Gold and the Economy

How Gold Affects You

How Gold Affects the Economy and You

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Gold retains its lustre as a safe haven during times of crisis. Photo: Getty Images

Gold's impact on the economy waxes and wanes, depending on how safe other investments are. In fact, you can tell how healthy the economy is from the price of gold. When the U.S was on the gold standard, the precious metal had an even great importance. Find out whether gold is a good investment, where to buy gold, and when is a good time to buy gold.

Gold Price History

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Gold prices are now determined by commodities traders. Photo: David McNew/Getty Images

Gold was first used for money in 643 BC. In 30 BC, the Roman Emperor Augustus set the price of gold at 45 coins to the pound. It's value has steadily increased since then, reaching a peak of $1,823 an ounce in 2011. See for yourself the history of the price of gold, and why it will again fall below $1,000/ounce. More

Gold Prices and the U.S. Economy

When other investments look too risky, gold always looks like a good hedge. Find out the recent history of gold prices, and what fluctuations in the price of gold tells you about the health of the U.S. economy. More

Gold, "The Ultimate Bubble," Has Burst

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The gold bubble burst in 2011. Photo: George Peters/Getty Images

Was commodities trader George Soros right when he said "Gold is the ultimate bubble"? Soros argued that gold, unlike housing, company stocks, or even oil, more easily lent itself to speculation because it has very little intrinsic value. Does that mean high prices in 2011 were just a sign of an asset bubble? Here's why gold prices  will fall below $1,000 an ounce again. More

3 Reasons to Invest in Gold

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Gold is water-cooled after it is pressed into ingots. Credit: Matilde Gattoni

People invest in gold to offset stock market declines, hedge against inflation and counteract a declining dollar.That is why gold is often considered a safe haven investment. But is it really? Research from Trinity College shows that gold should be included in a well-diversified portfolio. It does protect your investments as a hedge after a stock market crash. However, this protection is short-lived. Is it worth holding gold for that reason? How much gold is enough? Does it make sense to buy gold when the price is going up? Find out what the research says, and how you can use gold to improve your financial return. More

What You Should Know Before Buying Gold

When the price of gold shoots up, everyone wonders if they should buy it. Are you a good candidate for buying gold? Learn what kind of investor is most likely to profit from buying gold. Find out why, the higher the price, the riskier this commodity is. Understand at what point a gold bubble will become a gold bust. More

History of Gold

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Gold medallion, minted for Caesar Augustus to commemorate Sextus Pompey victory, verso, Roman coins, 1st century BC. Photo: De Agostini / L. Romano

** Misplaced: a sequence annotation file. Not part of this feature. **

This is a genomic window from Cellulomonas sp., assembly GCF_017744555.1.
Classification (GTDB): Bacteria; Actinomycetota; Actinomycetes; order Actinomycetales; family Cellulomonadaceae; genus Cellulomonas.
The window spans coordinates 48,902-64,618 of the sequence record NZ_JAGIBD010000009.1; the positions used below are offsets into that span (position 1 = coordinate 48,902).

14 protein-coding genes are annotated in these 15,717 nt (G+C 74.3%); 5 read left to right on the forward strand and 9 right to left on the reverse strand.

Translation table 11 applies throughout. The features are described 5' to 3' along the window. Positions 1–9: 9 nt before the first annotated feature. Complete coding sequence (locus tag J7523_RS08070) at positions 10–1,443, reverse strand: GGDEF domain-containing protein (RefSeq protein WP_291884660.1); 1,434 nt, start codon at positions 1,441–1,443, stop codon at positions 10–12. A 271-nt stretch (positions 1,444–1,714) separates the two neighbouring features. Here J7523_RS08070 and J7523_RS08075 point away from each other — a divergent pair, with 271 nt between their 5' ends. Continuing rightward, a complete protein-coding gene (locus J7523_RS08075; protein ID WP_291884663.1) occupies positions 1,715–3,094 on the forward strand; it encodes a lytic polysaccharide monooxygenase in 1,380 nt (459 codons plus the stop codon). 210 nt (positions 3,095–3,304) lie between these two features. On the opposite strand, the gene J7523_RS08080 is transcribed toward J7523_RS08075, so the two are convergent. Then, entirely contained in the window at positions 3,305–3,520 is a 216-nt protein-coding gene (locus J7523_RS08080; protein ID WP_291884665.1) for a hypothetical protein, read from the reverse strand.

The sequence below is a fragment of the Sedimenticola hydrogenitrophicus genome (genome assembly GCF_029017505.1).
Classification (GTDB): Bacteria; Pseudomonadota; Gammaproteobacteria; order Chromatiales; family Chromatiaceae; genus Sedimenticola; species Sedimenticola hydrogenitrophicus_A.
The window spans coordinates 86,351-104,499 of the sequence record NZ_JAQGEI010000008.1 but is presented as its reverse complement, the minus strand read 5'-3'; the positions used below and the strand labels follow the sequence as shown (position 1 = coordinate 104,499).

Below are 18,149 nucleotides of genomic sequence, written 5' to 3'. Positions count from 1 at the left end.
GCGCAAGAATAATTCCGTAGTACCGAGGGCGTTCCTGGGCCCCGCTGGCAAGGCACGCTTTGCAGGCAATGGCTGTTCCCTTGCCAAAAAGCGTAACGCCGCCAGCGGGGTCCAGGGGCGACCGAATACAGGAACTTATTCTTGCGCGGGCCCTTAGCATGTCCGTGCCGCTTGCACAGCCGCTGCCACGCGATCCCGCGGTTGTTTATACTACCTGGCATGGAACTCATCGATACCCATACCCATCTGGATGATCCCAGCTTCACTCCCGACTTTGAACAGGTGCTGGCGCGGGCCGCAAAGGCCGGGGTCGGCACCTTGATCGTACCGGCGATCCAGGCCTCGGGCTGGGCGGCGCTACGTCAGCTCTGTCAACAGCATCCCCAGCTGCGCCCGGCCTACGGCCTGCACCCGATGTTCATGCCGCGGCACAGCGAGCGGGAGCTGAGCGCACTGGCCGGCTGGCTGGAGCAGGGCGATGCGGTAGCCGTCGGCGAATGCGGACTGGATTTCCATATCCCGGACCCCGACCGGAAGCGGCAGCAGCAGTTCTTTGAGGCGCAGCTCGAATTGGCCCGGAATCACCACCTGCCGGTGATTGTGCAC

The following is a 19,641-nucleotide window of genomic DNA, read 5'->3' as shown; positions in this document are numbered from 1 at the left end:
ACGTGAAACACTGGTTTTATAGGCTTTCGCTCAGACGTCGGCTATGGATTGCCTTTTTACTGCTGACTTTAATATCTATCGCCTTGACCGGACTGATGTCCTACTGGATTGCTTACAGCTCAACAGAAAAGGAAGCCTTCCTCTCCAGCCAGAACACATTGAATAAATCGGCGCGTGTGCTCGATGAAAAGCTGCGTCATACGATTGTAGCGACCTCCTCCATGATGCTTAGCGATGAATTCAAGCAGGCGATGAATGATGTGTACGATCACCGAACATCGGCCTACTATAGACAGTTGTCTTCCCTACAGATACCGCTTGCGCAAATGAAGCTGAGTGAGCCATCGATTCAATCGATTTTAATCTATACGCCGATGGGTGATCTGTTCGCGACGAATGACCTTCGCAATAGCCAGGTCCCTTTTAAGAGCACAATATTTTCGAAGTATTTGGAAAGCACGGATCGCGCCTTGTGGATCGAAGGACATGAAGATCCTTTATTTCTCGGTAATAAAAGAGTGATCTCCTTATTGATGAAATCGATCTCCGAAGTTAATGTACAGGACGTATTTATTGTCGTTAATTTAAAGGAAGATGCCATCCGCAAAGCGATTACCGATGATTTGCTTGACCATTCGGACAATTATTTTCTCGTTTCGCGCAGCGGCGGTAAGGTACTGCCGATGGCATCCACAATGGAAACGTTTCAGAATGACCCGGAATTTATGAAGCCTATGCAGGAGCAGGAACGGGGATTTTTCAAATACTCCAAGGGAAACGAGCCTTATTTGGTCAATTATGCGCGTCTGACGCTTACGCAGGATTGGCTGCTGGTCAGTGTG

Before gold was used as coinage, its value was recognized. Gold jewelry is buried in the Tomb of Djer, king of the First Egyptian Dynasty. Gold's beauty, lustre and malleability made it perfect for many uses. In fact, the Egyptians became masters at the art of beating gold into leaf. Find out how gold was used throughout history.

What Is the Gold Standard?

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When a dollar could be redeemed by actual gold. Photo: Tetra Images/Getty Images

The gold standard is how countries tie the value of their currency to gold. Basically, they are willing to redeem that currency for its value in gold. This allowed lightweight paper currency to be used for trade, instead of heavy gold bullion. In addition to making purses, and pockets, lighter, the gold standard allowed global trade. Find out how this worked, and why a return to the gold standard would adversely affect the US economy.

During the financial crisis in 2008, many longed for a return to the gold standard. It seemed that money had lost all relation to anything concrete. However, the very forces that pried us away from the gold standard also meant that a return would prompt massive deflation that would probably throw the global economy back into another depression. More

History of the Gold Standard

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The gold standard meant money could be redeemed in gold. Photo: ncognet0/Getty Images

Gold was first used as a standard in 643 B.C., when the metal was used to create coins. Wealth was defined strictly by the amount of gold you had. Find out how the use of gold as money evolved, from coins, to paper redeemable by coins, to a concept that was only loosely tied to its value in gold. Follow the gold standard's evolution, through its impact on the Great Depression, how it was modified after World War II, and to its eventual dissolution in the 1970s. More

Why So Many People Want to Return to the Gold Standard

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U.S. Sen. Rand Paul (R-KY) (L) talks to his father Rep. Ron Paul (R-TX) (R) during a news conference June 22, 2011 on Capitol Hill in Washington, DC. Photo by Alex Wong/Getty Images

Like many others, former Representative Ron Paul argued for a return to the gold standard, and using gold and silver as the basis of money. If Dr. Paul had been elected President, this would have been one of his first actions. His goal was to force the government to cut spending, lower the budget deficit and debt, and restore fiscal responsibility.  More